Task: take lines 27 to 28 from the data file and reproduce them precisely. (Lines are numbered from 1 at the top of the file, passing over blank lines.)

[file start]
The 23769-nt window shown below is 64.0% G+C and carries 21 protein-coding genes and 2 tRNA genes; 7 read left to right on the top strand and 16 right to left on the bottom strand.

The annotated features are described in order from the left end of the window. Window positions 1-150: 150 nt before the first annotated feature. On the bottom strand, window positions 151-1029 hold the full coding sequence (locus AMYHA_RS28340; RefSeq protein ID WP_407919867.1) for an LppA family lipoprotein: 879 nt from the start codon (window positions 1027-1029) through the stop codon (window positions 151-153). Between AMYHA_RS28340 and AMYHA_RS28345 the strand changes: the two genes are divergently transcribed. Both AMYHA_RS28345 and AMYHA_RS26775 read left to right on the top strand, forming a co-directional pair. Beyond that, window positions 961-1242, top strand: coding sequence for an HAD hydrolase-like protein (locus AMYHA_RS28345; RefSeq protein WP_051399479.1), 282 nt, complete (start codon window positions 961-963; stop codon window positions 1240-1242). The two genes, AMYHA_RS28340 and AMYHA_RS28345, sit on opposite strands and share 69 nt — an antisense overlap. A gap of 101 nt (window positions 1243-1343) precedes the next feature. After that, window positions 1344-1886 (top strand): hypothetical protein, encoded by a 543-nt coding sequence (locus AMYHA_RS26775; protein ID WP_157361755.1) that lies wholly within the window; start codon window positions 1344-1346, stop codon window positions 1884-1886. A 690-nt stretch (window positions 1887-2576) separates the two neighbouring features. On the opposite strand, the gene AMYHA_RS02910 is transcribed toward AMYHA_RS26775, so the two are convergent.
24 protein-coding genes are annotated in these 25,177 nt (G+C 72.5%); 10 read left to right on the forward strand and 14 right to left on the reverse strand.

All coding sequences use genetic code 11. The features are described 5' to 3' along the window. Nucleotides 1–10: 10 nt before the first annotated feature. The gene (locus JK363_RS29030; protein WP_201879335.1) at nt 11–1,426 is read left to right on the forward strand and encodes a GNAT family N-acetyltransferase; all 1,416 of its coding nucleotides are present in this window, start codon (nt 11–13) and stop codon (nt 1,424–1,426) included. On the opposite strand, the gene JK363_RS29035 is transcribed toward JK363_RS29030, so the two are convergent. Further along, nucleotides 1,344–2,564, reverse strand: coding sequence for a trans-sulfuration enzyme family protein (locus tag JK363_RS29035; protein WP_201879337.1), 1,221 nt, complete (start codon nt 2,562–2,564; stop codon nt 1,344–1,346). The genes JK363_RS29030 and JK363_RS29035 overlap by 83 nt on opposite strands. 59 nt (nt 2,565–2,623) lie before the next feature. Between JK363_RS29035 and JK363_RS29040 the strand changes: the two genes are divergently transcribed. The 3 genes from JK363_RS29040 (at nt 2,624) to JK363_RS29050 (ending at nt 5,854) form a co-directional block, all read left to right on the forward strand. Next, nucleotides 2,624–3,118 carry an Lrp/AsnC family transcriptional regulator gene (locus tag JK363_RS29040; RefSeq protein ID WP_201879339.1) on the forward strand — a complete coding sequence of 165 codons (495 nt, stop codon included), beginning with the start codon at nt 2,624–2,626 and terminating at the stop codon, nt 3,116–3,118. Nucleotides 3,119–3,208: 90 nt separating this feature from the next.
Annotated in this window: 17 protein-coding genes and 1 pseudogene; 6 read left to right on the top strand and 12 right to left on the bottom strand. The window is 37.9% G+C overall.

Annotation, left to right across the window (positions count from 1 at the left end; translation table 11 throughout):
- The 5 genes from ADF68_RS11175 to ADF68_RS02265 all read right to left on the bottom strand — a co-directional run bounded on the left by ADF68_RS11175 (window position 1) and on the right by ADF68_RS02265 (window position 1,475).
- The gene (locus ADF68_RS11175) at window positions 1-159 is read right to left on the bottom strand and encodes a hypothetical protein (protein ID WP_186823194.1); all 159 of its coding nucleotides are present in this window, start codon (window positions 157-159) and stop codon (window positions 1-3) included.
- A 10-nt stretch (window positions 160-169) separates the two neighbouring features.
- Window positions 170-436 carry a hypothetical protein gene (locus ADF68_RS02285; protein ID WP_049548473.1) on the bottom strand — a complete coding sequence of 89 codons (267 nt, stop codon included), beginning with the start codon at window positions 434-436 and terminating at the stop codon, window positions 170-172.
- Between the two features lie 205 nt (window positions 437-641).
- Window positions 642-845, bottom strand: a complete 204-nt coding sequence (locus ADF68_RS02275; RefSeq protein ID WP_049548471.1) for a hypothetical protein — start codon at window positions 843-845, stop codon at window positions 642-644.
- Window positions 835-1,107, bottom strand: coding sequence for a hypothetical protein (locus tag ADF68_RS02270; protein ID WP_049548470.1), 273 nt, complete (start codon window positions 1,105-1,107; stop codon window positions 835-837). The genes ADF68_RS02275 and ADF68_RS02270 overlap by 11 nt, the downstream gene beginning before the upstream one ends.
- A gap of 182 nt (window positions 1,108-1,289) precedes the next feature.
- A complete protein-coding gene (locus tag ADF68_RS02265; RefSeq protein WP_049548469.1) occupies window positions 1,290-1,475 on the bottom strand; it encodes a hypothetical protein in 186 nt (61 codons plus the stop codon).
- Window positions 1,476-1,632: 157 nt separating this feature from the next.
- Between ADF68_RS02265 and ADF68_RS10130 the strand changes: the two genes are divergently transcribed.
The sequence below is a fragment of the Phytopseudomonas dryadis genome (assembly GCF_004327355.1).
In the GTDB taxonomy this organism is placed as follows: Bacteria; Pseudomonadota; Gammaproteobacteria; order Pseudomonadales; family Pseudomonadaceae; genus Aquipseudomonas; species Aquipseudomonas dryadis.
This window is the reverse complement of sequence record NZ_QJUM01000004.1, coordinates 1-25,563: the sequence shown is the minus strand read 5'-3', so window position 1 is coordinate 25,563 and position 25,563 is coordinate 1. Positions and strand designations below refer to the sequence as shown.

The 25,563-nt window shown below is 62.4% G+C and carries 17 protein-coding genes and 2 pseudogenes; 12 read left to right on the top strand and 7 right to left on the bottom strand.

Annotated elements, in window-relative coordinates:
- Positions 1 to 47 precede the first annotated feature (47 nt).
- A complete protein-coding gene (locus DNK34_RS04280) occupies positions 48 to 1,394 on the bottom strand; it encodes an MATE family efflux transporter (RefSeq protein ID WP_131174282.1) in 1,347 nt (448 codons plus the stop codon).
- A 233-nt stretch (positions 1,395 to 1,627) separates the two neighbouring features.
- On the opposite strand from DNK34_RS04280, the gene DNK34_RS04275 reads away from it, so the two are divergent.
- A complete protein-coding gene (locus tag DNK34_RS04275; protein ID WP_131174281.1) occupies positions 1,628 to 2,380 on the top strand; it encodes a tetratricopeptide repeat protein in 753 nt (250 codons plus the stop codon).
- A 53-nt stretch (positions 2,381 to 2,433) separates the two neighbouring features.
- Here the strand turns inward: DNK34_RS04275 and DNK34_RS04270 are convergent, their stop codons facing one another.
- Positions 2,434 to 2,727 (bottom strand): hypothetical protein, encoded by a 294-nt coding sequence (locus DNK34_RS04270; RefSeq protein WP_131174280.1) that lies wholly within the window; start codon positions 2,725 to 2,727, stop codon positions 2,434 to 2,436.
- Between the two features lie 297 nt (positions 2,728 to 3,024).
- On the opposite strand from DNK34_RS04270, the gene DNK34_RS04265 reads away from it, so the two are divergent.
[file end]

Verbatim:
- A complete protein-coding gene (locus tag DNK34_RS04275; protein ID WP_131174281.1) occupies positions 1,628 to 2,380 on the top strand; it encodes a tetratricopeptide repeat protein in 753 nt (250 codons plus the stop codon).
- A 53-nt stretch (positions 2,381 to 2,433) separates the two neighbouring features.